Microcrystalline wax is a substance extracted from petroleum oil which has a number of uses, including its occasional use in the making of paper packaging. This wax can greatly increase the strength of paper, so much so that in some cases that this treated paper can replace tin and steel. It is also used in other industries for the manufacture of rubbers, cosmetics, adhesives, construction materials, and various types of polishes. Microcrystalline waxes began being used in the 1920s.
Microcrystalline waxes can be manufactured by refining the residue of crude petroleum oil, or by removing the oil from petroleum jelly with some kind of solvent. Depending on which solvent is used and at what temperature this is done, different varieties of wax can be made. There are also various methods of separating wax from petroleum jelly. These include solvent dilution, centrifuging, chilling, filtering, or a combination of these methods.
There are many varieties of microcrystalline waxes, based on the source, method, and amount of refinement. Some are brittle, while others others are ductile, some are crumbly, while others are durable, and some are cream-colored, while others are brown. In general, these waxes tend to have a scent and taste which can be undesirable. However, this can vary based on variety, and in small quantities such smell and taste is not usually a problem for most purposes. Depending on the variety, most commercial grade microcrystalline waxes have melting temperatures between 145° and 200° Fahrenheit (63° to 93° Celsius).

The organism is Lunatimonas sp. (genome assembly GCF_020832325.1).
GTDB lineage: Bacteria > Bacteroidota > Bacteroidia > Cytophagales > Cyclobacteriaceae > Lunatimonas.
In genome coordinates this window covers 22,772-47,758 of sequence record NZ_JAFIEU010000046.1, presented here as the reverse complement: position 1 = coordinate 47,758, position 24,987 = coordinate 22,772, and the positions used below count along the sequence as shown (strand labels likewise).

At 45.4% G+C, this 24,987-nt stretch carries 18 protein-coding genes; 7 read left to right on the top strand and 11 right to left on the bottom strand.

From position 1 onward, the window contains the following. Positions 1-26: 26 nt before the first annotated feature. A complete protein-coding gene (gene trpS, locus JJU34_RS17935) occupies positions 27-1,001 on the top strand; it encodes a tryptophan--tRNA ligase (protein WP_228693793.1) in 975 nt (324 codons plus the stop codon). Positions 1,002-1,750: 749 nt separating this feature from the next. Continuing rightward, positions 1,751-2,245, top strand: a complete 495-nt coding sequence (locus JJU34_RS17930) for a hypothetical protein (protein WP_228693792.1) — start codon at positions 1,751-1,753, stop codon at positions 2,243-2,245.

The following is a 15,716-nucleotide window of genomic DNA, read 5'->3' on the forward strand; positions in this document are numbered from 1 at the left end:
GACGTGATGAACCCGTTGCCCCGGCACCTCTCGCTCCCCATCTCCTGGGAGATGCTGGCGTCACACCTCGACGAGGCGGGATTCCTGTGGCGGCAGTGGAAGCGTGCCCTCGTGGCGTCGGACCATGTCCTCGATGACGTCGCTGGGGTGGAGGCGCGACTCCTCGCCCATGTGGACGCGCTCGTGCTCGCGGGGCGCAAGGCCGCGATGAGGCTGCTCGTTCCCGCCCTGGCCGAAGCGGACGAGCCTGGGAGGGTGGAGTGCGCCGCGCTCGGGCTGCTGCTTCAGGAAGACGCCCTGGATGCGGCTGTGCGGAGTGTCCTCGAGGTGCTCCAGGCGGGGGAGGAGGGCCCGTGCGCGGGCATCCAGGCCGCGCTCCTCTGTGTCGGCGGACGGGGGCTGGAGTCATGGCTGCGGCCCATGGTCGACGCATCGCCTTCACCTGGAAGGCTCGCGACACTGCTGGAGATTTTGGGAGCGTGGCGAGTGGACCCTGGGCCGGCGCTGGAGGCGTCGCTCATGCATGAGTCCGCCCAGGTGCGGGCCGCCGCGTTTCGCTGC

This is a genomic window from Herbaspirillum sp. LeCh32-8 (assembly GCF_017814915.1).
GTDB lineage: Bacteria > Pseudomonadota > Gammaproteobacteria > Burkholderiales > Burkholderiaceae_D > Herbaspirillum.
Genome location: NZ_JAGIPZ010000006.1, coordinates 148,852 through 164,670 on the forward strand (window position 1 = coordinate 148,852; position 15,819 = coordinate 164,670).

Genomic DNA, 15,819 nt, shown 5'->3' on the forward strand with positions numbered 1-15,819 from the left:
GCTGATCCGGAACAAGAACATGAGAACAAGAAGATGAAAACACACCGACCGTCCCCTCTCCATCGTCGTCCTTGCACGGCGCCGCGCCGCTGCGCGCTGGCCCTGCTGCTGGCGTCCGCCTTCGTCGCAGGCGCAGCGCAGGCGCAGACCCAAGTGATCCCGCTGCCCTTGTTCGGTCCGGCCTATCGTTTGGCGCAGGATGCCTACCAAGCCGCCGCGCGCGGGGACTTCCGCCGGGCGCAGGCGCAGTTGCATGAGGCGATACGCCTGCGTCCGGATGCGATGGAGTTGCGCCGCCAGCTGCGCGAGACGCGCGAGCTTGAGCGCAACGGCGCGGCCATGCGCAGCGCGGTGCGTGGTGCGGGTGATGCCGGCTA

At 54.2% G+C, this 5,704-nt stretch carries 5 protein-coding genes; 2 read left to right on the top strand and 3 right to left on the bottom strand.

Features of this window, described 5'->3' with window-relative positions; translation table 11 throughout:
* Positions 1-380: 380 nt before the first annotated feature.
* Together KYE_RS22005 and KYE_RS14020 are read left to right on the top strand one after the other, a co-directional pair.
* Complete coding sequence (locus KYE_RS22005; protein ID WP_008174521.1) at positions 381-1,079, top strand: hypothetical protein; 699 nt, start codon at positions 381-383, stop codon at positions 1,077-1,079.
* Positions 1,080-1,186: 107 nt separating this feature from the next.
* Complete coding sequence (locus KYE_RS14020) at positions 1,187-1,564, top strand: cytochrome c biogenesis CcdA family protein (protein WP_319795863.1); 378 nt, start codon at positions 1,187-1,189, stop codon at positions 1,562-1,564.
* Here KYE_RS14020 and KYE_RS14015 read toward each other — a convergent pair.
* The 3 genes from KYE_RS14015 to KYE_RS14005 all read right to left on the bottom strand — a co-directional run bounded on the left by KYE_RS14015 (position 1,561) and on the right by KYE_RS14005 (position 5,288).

Microcrystalline waxes are composed of saturated aliphatic hydrocarbons.
- The World Book Encyclopedia. 2001 ed. Vol. 13. Chicago: World Book, 2001. Print. Page 514
- "microcrystalline wax." Encyclopaedia Britannica. Britannica Academic. Encyclopædia Britannica Inc., 2016. Web. 30 Apr. 2016. <http://0-academic.eb.com.www.consuls.org/EBchecked/topic/380347/microcrystalline-wax>.